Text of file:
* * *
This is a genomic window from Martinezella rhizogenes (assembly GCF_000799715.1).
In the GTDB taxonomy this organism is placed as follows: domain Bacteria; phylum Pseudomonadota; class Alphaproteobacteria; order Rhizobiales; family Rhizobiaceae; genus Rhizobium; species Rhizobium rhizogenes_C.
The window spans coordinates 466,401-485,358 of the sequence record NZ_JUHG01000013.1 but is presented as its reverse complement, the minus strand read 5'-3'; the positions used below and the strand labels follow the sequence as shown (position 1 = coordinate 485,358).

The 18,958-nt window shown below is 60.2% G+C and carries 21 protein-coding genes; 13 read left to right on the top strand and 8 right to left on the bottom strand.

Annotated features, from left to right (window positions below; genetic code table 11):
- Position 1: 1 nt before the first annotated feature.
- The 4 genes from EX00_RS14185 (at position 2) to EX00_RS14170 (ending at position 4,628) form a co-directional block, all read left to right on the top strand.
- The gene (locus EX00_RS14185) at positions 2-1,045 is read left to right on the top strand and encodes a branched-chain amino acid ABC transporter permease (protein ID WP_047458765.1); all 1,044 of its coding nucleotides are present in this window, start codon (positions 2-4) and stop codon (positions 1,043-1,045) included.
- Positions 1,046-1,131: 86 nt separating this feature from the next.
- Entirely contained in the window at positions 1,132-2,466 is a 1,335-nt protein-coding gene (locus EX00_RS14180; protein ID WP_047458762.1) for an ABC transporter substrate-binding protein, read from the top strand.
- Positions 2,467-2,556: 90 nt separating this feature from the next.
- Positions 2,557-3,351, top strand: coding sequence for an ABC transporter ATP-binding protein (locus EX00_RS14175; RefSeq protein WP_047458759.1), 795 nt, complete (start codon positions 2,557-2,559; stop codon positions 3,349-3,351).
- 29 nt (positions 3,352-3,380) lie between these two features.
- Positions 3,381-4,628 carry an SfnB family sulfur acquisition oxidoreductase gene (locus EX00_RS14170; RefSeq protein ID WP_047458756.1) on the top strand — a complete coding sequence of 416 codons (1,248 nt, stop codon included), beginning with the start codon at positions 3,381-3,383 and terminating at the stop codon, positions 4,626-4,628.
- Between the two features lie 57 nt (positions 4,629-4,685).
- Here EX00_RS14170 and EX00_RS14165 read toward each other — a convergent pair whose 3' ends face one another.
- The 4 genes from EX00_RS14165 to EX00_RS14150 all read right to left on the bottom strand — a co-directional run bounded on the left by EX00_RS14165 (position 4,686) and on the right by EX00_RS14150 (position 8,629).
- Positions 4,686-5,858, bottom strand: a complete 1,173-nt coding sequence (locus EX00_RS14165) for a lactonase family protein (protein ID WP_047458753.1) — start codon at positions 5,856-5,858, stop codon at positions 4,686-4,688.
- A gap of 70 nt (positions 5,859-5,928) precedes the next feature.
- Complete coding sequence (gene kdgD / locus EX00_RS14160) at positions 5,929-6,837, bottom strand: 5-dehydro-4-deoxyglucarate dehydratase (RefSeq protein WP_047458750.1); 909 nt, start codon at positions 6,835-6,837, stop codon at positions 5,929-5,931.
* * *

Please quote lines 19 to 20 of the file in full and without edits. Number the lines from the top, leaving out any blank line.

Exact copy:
- A gap of 70 nt (positions 5,859-5,928) precedes the next feature.
- Complete coding sequence (gene kdgD / locus EX00_RS14160) at positions 5,929-6,837, bottom strand: 5-dehydro-4-deoxyglucarate dehydratase (RefSeq protein WP_047458750.1); 909 nt, start codon at positions 6,835-6,837, stop codon at positions 5,929-5,931.